Patients: 725 patients (mean age, 77 years; 42% male) who received opioids and had at least 1 dose change before death (55.5% of the total sample of 1306 patients enrolled in National Hospice Outcomes Project).

Setting: 13 hospices across the United States.

Outcome: Time until death after the last opioid dose change.

Follow-up: Mean length of stay in hospice, 30.25 days (SD, 37.8).

Results: There was no association between percent change in dose and time until death. There was an association between shorter survival and higher opioid dose (P = 0.010), but in multivariable analysis (adjusted for pain score, diagnosis, lack of consciousness, and performance status), this accounted for 10% of the variance, at most.

Conclusion: The association between higher final opioid dose and shorter survival was weak, but it explains only a very small percentage of variation in survival.

Commentary: Fears that opioid medications might hasten death contribute to the undertreatment of pain in patients with advanced illness (2). This study's findings help strengthen existing claims that opioids are safe to use in patients with advanced illness (35). However, because this was a hospice population, the findings are subject to referral and selection biases. Also, the higher opioid dose subgroups were relatively small, so the study may have lacked statistical power to find associations in these groups. Nevertheless, these findings demonstrate that concerns about hastening death through the use of opioids (“opiophobia”) seem exaggerated and do not justify the undertreatment of symptoms in patients with advanced illness.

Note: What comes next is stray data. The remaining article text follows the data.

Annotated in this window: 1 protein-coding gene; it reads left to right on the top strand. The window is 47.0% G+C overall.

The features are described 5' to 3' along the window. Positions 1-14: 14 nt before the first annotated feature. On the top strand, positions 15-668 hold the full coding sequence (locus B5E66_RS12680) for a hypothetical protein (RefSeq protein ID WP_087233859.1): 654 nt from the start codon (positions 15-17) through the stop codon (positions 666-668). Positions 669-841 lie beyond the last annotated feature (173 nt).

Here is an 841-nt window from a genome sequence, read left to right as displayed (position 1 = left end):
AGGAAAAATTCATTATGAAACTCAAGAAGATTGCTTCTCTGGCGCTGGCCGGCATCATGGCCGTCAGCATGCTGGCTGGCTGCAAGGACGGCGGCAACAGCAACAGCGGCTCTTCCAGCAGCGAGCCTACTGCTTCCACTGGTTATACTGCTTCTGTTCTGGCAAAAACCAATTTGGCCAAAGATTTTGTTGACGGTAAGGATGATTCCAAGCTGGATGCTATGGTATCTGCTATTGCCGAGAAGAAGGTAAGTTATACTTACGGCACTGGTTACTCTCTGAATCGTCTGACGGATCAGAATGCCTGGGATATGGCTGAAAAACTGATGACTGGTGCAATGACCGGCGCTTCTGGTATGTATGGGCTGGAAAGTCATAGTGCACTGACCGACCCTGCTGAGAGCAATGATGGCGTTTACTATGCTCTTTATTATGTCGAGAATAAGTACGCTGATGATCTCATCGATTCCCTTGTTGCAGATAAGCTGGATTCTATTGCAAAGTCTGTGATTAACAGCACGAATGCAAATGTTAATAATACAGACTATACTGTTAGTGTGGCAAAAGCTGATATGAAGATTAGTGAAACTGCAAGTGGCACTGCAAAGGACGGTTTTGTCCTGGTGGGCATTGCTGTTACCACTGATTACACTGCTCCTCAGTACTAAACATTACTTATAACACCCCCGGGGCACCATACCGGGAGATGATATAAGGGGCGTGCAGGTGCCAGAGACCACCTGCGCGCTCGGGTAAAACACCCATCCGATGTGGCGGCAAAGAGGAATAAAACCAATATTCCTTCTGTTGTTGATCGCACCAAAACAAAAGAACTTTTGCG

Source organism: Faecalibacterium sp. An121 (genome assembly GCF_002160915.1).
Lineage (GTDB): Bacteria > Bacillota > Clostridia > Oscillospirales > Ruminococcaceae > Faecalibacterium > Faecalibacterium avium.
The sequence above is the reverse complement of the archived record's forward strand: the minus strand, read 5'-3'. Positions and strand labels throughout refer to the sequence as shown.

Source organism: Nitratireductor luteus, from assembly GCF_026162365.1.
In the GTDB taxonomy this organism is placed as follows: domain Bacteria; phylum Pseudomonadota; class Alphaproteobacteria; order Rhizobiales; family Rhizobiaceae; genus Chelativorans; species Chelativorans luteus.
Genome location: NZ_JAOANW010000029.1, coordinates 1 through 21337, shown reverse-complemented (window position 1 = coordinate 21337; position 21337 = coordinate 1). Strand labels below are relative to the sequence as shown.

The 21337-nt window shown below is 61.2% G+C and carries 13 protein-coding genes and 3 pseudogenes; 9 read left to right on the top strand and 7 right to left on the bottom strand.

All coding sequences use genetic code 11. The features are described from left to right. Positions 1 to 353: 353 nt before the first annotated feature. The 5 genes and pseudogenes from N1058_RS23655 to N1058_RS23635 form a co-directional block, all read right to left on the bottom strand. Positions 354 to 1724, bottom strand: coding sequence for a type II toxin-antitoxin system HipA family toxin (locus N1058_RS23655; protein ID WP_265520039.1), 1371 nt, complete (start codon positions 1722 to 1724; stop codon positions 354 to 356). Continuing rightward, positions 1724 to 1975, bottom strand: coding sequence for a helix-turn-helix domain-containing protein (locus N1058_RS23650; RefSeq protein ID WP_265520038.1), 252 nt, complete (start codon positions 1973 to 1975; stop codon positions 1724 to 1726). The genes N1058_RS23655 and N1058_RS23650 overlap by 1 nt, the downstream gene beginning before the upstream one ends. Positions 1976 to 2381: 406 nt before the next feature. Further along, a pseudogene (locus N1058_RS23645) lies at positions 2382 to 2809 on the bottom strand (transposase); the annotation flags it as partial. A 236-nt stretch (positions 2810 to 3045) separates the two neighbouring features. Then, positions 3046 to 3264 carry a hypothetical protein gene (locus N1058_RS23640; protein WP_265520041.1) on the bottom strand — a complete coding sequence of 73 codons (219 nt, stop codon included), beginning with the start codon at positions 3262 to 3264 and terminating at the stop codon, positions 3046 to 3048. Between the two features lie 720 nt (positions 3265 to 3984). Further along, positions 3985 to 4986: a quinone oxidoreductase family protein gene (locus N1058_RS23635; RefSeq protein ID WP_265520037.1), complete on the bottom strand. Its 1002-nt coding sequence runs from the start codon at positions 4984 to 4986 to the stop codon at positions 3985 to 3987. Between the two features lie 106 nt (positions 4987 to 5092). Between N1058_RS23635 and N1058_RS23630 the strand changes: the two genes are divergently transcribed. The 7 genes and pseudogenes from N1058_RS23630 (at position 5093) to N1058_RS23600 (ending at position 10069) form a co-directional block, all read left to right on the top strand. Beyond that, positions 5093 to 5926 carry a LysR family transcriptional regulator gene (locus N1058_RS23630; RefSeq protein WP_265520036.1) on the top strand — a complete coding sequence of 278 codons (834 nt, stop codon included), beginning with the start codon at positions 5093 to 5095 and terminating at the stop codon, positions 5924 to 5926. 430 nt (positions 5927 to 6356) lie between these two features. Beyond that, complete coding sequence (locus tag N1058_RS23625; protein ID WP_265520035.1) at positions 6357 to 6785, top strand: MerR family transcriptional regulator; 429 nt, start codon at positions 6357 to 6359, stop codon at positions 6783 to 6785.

Clinical Bottom Line: Stop withholding opioids from hospice patients and others nearing the end of life because of fears that these medications might accelerate death.

 

Tremont-Lukats IW, Challapalli V, McNicol ED, et al.  Systemic administration of local anesthetics to relieve neuropathic pain: a systematic review and meta-analysis. Anesth Analg. 2005;101:1738-49. [PMID: 16301253]